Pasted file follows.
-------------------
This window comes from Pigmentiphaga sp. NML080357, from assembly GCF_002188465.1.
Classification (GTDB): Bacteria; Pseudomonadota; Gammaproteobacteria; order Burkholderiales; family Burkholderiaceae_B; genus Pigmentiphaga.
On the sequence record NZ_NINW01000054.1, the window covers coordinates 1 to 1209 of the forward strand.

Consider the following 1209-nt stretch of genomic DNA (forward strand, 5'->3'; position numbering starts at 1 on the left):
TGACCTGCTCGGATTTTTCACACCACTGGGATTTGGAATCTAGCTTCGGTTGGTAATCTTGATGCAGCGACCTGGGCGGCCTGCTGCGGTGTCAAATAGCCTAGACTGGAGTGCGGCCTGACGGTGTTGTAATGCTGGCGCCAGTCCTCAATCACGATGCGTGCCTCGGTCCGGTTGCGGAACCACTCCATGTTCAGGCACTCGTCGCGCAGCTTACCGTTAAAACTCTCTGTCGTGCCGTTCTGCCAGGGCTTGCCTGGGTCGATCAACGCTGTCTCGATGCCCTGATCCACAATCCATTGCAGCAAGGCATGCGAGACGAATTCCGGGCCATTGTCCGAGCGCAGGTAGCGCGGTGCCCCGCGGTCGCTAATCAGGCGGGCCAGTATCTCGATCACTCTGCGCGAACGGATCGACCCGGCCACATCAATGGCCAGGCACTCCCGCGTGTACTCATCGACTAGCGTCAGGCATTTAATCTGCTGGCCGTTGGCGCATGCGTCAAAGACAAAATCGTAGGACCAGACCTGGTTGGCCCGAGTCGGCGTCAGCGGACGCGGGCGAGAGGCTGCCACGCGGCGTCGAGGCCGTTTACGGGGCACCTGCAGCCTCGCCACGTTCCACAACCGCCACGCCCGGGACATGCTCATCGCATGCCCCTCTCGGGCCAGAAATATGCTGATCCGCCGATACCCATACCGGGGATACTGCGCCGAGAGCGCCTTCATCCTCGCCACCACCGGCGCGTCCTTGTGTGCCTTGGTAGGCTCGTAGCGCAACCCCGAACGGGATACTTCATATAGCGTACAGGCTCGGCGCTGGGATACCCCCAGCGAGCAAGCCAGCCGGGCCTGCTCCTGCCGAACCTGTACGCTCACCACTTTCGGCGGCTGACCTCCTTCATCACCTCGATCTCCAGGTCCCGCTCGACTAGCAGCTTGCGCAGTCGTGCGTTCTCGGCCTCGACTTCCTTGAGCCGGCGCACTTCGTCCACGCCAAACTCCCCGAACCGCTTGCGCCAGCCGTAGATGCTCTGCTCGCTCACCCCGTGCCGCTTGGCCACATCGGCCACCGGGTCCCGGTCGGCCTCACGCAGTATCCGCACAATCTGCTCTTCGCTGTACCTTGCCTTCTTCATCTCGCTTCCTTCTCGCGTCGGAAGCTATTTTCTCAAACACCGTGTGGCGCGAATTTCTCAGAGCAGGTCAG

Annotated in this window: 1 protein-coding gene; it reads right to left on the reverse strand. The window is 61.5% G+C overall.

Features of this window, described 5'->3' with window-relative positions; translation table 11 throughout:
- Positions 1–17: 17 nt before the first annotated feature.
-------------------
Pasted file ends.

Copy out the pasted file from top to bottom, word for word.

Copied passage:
This window comes from Pigmentiphaga sp. NML080357, from assembly GCF_002188465.1.
Classification (GTDB): Bacteria; Pseudomonadota; Gammaproteobacteria; order Burkholderiales; family Burkholderiaceae_B; genus Pigmentiphaga.
On the sequence record NZ_NINW01000054.1, the window covers coordinates 1 to 1209 of the forward strand.

Consider the following 1209-nt stretch of genomic DNA (forward strand, 5'->3'; position numbering starts at 1 on the left):
TGACCTGCTCGGATTTTTCACACCACTGGGATTTGGAATCTAGCTTCGGTTGGTAATCTTGATGCAGCGACCTGGGCGGCCTGCTGCGGTGTCAAATAGCCTAGACTGGAGTGCGGCCTGACGGTGTTGTAATGCTGGCGCCAGTCCTCAATCACGATGCGTGCCTCGGTCCGGTTGCGGAACCACTCCATGTTCAGGCACTCGTCGCGCAGCTTACCGTTAAAACTCTCTGTCGTGCCGTTCTGCCAGGGCTTGCCTGGGTCGATCAACGCTGTCTCGATGCCCTGATCCACAATCCATTGCAGCAAGGCATGCGAGACGAATTCCGGGCCATTGTCCGAGCGCAGGTAGCGCGGTGCCCCGCGGTCGCTAATCAGGCGGGCCAGTATCTCGATCACTCTGCGCGAACGGATCGACCCGGCCACATCAATGGCCAGGCACTCCCGCGTGTACTCATCGACTAGCGTCAGGCATTTAATCTGCTGGCCGTTGGCGCATGCGTCAAAGACAAAATCGTAGGACCAGACCTGGTTGGCCCGAGTCGGCGTCAGCGGACGCGGGCGAGAGGCTGCCACGCGGCGTCGAGGCCGTTTACGGGGCACCTGCAGCCTCGCCACGTTCCACAACCGCCACGCCCGGGACATGCTCATCGCATGCCCCTCTCGGGCCAGAAATATGCTGATCCGCCGATACCCATACCGGGGATACTGCGCCGAGAGCGCCTTCATCCTCGCCACCACCGGCGCGTCCTTGTGTGCCTTGGTAGGCTCGTAGCGCAACCCCGAACGGGATACTTCATATAGCGTACAGGCTCGGCGCTGGGATACCCCCAGCGAGCAAGCCAGCCGGGCCTGCTCCTGCCGAACCTGTACGCTCACCACTTTCGGCGGCTGACCTCCTTCATCACCTCGATCTCCAGGTCCCGCTCGACTAGCAGCTTGCGCAGTCGTGCGTTCTCGGCCTCGACTTCCTTGAGCCGGCGCACTTCGTCCACGCCAAACTCCCCGAACCGCTTGCGCCAGCCGTAGATGCTCTGCTCGCTCACCCCGTGCCGCTTGGCCACATCGGCCACCGGGTCCCGGTCGGCCTCACGCAGTATCCGCACAATCTGCTCTTCGCTGTACCTTGCCTTCTTCATCTCGCTTCCTTCTCGCGTCGGAAGCTATTTTCTCAAACACCGTGTGGCGCGAATTTCTCAGAGCAGGTCAG

Annotated in this window: 1 protein-coding gene; it reads right to left on the reverse strand. The window is 61.5% G+C overall.

Features of this window, described 5'->3' with window-relative positions; translation table 11 throughout:
- Positions 1–17: 17 nt before the first annotated feature.